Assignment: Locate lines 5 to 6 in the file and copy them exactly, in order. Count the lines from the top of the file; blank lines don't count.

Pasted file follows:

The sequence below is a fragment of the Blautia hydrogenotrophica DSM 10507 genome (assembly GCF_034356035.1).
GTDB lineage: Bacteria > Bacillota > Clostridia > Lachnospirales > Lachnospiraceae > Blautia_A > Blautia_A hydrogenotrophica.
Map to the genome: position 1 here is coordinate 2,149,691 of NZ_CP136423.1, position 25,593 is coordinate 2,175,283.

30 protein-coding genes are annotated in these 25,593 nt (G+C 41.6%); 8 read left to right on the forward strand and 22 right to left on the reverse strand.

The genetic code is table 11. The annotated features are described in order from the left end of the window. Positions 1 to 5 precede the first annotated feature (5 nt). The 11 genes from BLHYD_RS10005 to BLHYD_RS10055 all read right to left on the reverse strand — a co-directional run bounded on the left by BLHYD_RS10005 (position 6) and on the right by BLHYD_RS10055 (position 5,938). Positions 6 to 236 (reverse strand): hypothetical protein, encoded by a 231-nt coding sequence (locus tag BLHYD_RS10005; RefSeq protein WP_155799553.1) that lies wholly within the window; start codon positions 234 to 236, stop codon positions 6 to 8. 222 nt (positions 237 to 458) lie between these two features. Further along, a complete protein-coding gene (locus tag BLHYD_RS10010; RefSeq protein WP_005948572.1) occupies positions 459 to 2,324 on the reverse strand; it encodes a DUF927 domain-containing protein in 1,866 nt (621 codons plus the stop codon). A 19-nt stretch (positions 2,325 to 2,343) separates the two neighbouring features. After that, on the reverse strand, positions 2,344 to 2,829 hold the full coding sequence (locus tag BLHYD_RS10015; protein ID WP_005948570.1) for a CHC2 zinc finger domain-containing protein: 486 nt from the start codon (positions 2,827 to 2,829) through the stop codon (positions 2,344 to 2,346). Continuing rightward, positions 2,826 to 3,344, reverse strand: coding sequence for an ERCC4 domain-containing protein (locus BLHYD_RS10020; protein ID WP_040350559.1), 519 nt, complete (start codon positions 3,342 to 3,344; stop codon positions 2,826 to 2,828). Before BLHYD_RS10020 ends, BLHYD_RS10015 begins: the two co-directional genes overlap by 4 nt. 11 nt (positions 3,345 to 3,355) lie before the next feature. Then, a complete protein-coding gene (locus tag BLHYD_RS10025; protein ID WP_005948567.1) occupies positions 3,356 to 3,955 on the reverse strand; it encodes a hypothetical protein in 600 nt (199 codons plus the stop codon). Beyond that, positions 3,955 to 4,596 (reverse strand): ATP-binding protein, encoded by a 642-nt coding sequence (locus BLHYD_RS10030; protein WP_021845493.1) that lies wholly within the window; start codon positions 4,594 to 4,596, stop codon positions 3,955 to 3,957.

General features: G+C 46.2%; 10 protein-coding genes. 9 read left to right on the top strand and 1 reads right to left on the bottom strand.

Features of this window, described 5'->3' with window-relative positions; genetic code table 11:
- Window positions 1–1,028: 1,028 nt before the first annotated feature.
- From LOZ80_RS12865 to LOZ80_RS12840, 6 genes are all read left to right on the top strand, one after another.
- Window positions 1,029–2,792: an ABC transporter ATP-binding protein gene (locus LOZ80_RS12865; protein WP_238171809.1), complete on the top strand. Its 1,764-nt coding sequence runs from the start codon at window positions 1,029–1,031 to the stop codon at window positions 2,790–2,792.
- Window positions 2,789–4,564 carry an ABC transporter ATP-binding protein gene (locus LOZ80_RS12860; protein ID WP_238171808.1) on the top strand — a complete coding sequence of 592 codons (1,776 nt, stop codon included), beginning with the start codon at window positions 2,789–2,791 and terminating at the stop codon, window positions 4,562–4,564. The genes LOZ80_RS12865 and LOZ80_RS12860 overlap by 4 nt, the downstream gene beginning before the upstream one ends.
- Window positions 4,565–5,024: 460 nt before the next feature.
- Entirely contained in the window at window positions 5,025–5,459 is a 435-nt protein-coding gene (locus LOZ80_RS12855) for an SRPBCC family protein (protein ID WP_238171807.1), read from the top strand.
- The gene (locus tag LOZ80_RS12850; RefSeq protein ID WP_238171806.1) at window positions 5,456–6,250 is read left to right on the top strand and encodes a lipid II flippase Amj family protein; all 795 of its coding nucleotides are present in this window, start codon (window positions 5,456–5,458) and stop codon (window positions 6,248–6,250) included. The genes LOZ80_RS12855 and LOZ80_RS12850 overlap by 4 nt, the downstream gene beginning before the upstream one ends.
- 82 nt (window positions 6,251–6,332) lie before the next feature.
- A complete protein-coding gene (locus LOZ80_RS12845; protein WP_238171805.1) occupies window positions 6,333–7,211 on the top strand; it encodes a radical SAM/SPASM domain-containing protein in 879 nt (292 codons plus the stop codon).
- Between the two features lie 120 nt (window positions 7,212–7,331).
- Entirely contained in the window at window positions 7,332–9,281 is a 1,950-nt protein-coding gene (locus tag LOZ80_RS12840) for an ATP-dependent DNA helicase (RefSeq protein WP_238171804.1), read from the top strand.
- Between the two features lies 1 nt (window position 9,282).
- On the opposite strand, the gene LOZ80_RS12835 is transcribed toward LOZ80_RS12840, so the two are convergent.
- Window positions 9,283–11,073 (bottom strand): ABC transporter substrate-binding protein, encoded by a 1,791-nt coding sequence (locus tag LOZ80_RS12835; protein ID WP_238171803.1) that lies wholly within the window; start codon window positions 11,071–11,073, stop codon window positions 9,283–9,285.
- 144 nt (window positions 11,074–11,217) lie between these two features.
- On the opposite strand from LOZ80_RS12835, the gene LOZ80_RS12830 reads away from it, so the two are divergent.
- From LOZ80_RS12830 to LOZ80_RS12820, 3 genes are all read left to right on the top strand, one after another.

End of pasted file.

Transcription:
The genetic code is table 11. The annotated features are described in order from the left end of the window. Positions 1 to 5 precede the first annotated feature (5 nt). The 11 genes from BLHYD_RS10005 to BLHYD_RS10055 all read right to left on the reverse strand — a co-directional run bounded on the left by BLHYD_RS10005 (position 6) and on the right by BLHYD_RS10055 (position 5,938). Positions 6 to 236 (reverse strand): hypothetical protein, encoded by a 231-nt coding sequence (locus tag BLHYD_RS10005; RefSeq protein WP_155799553.1) that lies wholly within the window; start codon positions 234 to 236, stop codon positions 6 to 8. 222 nt (positions 237 to 458) lie between these two features. Further along, a complete protein-coding gene (locus tag BLHYD_RS10010; RefSeq protein WP_005948572.1) occupies positions 459 to 2,324 on the reverse strand; it encodes a DUF927 domain-containing protein in 1,866 nt (621 codons plus the stop codon). A 19-nt stretch (positions 2,325 to 2,343) separates the two neighbouring features. After that, on the reverse strand, positions 2,344 to 2,829 hold the full coding sequence (locus tag BLHYD_RS10015; protein ID WP_005948570.1) for a CHC2 zinc finger domain-containing protein: 486 nt from the start codon (positions 2,827 to 2,829) through the stop codon (positions 2,344 to 2,346). Continuing rightward, positions 2,826 to 3,344, reverse strand: coding sequence for an ERCC4 domain-containing protein (locus BLHYD_RS10020; protein ID WP_040350559.1), 519 nt, complete (start codon positions 3,342 to 3,344; stop codon positions 2,826 to 2,828). Before BLHYD_RS10020 ends, BLHYD_RS10015 begins: the two co-directional genes overlap by 4 nt. 11 nt (positions 3,345 to 3,355) lie before the next feature. Then, a complete protein-coding gene (locus tag BLHYD_RS10025; protein ID WP_005948567.1) occupies positions 3,356 to 3,955 on the reverse strand; it encodes a hypothetical protein in 600 nt (199 codons plus the stop codon). Beyond that, positions 3,955 to 4,596 (reverse strand): ATP-binding protein, encoded by a 642-nt coding sequence (locus BLHYD_RS10030; protein WP_021845493.1) that lies wholly within the window; start codon positions 4,594 to 4,596, stop codon positions 3,955 to 3,957.

General features: G+C 46.2%; 10 protein-coding genes. 9 read left to right on the top strand and 1 reads right to left on the bottom strand.